Fat Loss Diet: Foods With a High Thermic Effect

Fat Loss Diet: Foods With a High Thermic Effect

Use the thermic effect of food to boost your metabolism and move ever closer to your target body fat levels.

Successful fat loss dieting means taking advantage of every single weapon in your kit bag.

You’ve nailed your calorie intake and your diet is looking healthy. You’ve been hitting the gym much more frequently too.

Now it’s time to speed up your results by choosing foods with a high thermic effect and really ramping up that metabolism.

It’s time to make big changes to your body with small changes to your diet.

You need foods with high thermic effect.

This is what we’ll cover:

  • What is the thermic effect?
  • What’s the relationship between your metabolism and thermic effect?
  • Which foods have a high thermic effect?

Energy Expenditure and Weight Loss

The physiology of fat loss is actually pretty simple. And while the human body is dynamic in nature, the rules of thermodynamics still apply.

When you eat food you get energy. This is measured in calories.

Calories refers to the energy needed to raise one kilogram of water by one Celsius in temperature. This is why we often call food energy kilocalories. 

The fact that energy can’t disappear and can’t be destroyed means that when you eat food you either use these calories as fuel, or you store them for later.

Calorie intake and energy input

The macronutrients that provide you with energy are:

  • Carbohydrates – 4 kilocalories per gram
  • Protein – 4 kilocalories per gram
  • Fats – 9 kilocalories per gram

All human actions require energy – whether it’s breathing, thinking or moving. Without calories your body wouldn’t be able to function properly.

The more you weigh, the more energy you need from food to maintain your mass. If you’re an active person, you need to eat much more to function.

Burning calories and energy expenditure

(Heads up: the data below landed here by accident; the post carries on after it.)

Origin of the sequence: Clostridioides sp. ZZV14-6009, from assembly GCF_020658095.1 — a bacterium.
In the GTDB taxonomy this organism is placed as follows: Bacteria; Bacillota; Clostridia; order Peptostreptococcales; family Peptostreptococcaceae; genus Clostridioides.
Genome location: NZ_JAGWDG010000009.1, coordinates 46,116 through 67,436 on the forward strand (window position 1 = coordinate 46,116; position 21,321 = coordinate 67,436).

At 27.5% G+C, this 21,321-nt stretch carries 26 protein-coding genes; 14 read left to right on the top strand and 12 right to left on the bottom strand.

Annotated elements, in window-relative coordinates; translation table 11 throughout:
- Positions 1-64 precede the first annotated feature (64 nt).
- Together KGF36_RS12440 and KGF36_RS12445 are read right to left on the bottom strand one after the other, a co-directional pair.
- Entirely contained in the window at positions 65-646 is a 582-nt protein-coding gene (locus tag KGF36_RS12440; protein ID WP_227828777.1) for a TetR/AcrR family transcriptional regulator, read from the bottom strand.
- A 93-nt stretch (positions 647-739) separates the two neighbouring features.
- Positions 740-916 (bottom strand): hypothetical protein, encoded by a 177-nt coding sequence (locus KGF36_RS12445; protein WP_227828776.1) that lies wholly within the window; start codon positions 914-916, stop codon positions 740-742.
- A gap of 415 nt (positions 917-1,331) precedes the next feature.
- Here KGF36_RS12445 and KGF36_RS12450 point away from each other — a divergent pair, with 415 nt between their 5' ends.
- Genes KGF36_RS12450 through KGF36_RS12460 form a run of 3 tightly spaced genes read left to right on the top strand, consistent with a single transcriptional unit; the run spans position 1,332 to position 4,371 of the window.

By the law of thermodynamics, energy can’t be created or destroyed – only transferred.

The energy you break down and use as fuel is called energy expenditure. 

And the total number of calories you burn each day is referred to as your total daily energy expenditure (TDEE). 

You use calories in the following ways:

  • Basal metabolic rate – this is the energy you use for simple functions such as maintaining muscle mass, kidney and liver function, maintaining heart rate and regulating brain and nervous system function. It accounts for as much as 60-70% of your TDEE.
  • Physical activity – any time you move your body you need energy. Walking, foot tapping, fidgeting, housework, gardening and any other non-exercise activity is responsible for around 20-25% of TDEE.
  • Exercise – whether it’s sports, the gym or an aerobic class; structured exercise makes up a surprisingly small 15% of TDEE.
  • Thermic effect – when you eat food you need to use energy for digestion and absorption. It might only be 5-10% of your TDEE but it soon adds up.

Note: These estimated percentages are based on a relative scale so don’t necessarily add up to 100%.

Balance your calories to achieve fat loss

The ‘calories in, calories out’ model has been shown in the research to determine what happens to your weight and body fat [1].

Whether you gain weight, lose weight or stay the same weight is dependent on balancing your energy intake against expenditure.

Much like a seesaw.

If you take in more energy than you burn off through TDEE each day, your body chooses to store the excess as fat. It converts the energy and stores it as triglycerides in your adipose cells.

But if you take in less energy than you burn off through exercise, metabolic rate, physical activity and thermic effect of food, you force those fat cells to open up.

Once you grab that extra fuel from your fat cells your body uses it to make up the difference. And over time, your fat stores get lower and lower, until finally you’ve got a solid set of abs and you’re looking toned and athletic.

Summary: Calorie rules

  • If you eat more calories than you burn off you’ll gain weight.
  • Burn off more calories than you eat and you’ll lose fat.